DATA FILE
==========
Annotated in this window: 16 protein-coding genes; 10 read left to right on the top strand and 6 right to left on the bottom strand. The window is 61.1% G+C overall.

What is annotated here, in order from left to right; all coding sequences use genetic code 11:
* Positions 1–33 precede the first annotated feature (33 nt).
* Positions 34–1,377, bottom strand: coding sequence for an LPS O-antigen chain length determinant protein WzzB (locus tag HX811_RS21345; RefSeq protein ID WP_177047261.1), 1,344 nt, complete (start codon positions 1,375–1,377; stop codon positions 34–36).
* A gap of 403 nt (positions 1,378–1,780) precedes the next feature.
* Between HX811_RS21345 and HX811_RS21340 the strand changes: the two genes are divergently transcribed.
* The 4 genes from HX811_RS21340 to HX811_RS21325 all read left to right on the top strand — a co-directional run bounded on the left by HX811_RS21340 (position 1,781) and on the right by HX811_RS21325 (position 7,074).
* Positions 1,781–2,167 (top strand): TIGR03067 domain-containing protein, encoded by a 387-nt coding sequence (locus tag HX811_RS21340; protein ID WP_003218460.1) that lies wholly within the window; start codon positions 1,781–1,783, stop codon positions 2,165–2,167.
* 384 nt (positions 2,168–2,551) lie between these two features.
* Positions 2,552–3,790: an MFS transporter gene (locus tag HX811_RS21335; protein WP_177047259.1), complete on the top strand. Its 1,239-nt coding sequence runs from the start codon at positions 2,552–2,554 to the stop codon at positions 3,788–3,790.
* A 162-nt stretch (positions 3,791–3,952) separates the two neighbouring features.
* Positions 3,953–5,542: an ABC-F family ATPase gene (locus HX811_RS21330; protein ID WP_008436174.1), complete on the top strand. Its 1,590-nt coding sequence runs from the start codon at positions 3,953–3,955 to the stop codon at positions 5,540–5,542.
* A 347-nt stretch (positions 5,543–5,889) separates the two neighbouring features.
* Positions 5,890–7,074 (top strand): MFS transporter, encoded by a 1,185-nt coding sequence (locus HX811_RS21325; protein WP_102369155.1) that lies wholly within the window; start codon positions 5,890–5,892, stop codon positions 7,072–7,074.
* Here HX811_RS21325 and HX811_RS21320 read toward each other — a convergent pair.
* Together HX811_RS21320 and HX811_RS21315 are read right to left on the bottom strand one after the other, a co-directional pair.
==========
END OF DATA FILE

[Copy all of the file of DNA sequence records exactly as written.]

Annotated in this window: 16 protein-coding genes; 10 read left to right on the top strand and 6 right to left on the bottom strand. The window is 61.1% G+C overall.

What is annotated here, in order from left to right; all coding sequences use genetic code 11:
* Positions 1–33 precede the first annotated feature (33 nt).
* Positions 34–1,377, bottom strand: coding sequence for an LPS O-antigen chain length determinant protein WzzB (locus tag HX811_RS21345; RefSeq protein ID WP_177047261.1), 1,344 nt, complete (start codon positions 1,375–1,377; stop codon positions 34–36).
* A gap of 403 nt (positions 1,378–1,780) precedes the next feature.
* Between HX811_RS21345 and HX811_RS21340 the strand changes: the two genes are divergently transcribed.
* The 4 genes from HX811_RS21340 to HX811_RS21325 all read left to right on the top strand — a co-directional run bounded on the left by HX811_RS21340 (position 1,781) and on the right by HX811_RS21325 (position 7,074).
* Positions 1,781–2,167 (top strand): TIGR03067 domain-containing protein, encoded by a 387-nt coding sequence (locus tag HX811_RS21340; protein ID WP_003218460.1) that lies wholly within the window; start codon positions 1,781–1,783, stop codon positions 2,165–2,167.
* 384 nt (positions 2,168–2,551) lie between these two features.
* Positions 2,552–3,790: an MFS transporter gene (locus tag HX811_RS21335; protein WP_177047259.1), complete on the top strand. Its 1,239-nt coding sequence runs from the start codon at positions 2,552–2,554 to the stop codon at positions 3,788–3,790.
* A 162-nt stretch (positions 3,791–3,952) separates the two neighbouring features.
* Positions 3,953–5,542: an ABC-F family ATPase gene (locus HX811_RS21330; protein ID WP_008436174.1), complete on the top strand. Its 1,590-nt coding sequence runs from the start codon at positions 3,953–3,955 to the stop codon at positions 5,540–5,542.
* A 347-nt stretch (positions 5,543–5,889) separates the two neighbouring features.
* Positions 5,890–7,074 (top strand): MFS transporter, encoded by a 1,185-nt coding sequence (locus HX811_RS21325; protein WP_102369155.1) that lies wholly within the window; start codon positions 5,890–5,892, stop codon positions 7,072–7,074.
* Here HX811_RS21325 and HX811_RS21320 read toward each other — a convergent pair.
* Together HX811_RS21320 and HX811_RS21315 are read right to left on the bottom strand one after the other, a co-directional pair.